Environmental organizations are generally very critical of displacing human cultures and wildlife populations for the kinds of development Herakles is embarking upon and it is mostly because they see such an operation as unsustainable, in that clear-cutting rainforests is virtually always so, no matter how the issue is dressed up. Herakles has promised to show the people who are displaced modern methods of agriculture and to provide some 10,000 jobs. Usually, these promised jobs are low-wage, which do not compensate for the loss of traditional ways, cultural and social.

It’s unlikely that the people had anything to say about their removal from the lands. It is very likely that the deal was cut between Herakles negotiators, on behalf of CEO Bruce Wrobel, directly with the government of Cameroon. According to the U.S. Central Intelligence Agency, French Cameroon became independent in 1960 as the Republic of Cameroon and, in 1972, a new constitution replaced the federation with the United Republic of Cameroon.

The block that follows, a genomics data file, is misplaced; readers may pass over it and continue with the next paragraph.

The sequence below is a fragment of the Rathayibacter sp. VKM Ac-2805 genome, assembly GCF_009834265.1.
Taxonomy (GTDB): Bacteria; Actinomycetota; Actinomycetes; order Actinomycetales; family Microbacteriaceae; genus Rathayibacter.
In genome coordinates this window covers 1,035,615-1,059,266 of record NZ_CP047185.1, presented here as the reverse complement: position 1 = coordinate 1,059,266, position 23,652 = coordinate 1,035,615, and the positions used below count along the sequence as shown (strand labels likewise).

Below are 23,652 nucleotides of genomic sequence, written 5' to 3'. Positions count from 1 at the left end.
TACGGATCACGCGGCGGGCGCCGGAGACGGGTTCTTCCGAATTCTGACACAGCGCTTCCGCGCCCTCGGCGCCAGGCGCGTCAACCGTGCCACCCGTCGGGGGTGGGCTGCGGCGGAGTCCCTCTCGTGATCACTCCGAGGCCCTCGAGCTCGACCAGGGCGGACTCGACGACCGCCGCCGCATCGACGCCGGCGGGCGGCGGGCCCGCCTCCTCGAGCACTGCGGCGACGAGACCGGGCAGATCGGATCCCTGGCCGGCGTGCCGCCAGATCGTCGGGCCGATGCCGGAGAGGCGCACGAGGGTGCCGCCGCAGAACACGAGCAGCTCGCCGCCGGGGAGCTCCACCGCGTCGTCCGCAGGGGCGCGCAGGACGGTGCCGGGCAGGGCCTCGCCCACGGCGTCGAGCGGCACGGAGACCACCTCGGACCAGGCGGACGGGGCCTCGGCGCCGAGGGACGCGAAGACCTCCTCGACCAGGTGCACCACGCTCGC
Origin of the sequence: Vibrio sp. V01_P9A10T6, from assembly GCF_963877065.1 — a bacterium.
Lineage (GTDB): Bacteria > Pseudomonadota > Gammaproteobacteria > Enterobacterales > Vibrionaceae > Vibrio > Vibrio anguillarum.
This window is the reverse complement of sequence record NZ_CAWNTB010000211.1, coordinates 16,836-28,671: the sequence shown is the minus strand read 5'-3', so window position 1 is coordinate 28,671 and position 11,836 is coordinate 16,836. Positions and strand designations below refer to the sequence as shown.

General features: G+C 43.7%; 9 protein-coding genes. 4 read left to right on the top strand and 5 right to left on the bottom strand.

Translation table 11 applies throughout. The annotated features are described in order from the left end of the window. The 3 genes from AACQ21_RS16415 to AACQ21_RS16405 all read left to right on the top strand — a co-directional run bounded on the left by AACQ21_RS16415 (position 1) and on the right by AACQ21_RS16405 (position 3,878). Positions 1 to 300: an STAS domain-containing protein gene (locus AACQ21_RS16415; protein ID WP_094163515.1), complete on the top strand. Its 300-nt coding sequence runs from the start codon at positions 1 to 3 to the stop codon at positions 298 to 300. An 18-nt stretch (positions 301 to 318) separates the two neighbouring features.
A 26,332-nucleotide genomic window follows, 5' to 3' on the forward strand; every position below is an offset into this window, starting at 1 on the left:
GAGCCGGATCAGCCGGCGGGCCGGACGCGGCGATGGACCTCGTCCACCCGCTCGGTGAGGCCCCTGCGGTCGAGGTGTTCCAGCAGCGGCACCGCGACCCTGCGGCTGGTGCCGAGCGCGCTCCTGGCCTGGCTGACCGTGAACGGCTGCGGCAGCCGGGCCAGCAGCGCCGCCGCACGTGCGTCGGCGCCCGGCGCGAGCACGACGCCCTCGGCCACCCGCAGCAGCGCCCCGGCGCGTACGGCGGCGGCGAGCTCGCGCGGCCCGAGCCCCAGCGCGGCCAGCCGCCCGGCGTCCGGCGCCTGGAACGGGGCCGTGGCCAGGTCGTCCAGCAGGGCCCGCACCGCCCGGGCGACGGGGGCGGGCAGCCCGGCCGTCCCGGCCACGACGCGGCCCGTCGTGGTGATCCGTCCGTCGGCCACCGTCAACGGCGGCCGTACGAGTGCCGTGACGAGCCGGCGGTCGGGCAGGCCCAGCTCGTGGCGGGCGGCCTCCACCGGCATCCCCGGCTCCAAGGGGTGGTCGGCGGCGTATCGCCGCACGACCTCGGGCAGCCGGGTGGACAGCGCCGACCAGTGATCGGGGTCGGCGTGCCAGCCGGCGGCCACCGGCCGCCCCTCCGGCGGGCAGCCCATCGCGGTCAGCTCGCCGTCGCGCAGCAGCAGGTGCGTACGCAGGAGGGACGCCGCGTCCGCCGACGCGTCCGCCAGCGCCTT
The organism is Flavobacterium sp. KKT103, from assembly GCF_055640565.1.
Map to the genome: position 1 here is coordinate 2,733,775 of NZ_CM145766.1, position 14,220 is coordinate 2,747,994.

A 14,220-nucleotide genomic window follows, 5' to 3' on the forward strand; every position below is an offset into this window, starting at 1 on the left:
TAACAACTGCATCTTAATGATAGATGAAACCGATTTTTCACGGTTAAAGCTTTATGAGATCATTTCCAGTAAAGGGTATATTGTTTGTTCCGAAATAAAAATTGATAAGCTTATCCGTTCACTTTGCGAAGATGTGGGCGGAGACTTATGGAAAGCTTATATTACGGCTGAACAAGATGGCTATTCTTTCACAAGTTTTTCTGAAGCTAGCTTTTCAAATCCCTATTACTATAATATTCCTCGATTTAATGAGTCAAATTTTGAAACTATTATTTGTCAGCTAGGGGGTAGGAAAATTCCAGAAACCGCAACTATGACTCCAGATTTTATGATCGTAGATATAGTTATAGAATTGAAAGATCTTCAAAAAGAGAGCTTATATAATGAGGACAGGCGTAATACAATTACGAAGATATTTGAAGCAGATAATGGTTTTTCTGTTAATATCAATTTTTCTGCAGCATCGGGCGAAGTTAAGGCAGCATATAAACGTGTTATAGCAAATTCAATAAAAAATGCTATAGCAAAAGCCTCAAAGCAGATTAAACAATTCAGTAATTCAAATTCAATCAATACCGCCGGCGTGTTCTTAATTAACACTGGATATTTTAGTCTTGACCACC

Since 1982, however, the country has been ruled by President Paul Biya, who appoints the prime minister, the Supreme Court judges, and he has the power to lengthen or shorten the five-year term of the legislature. According to the CIA, “The country has generally enjoyed stability, which has permitted the development of agriculture, roads, and railways, as well as a petroleum industry. Despite slow movement toward democratic reform, political power remains firmly in the hands of President Paul Biya.” It does not take a great leap of understanding to see the ease with which Herakles and Biya, alone, could come to an agreement on the clear-cut in the south of the country.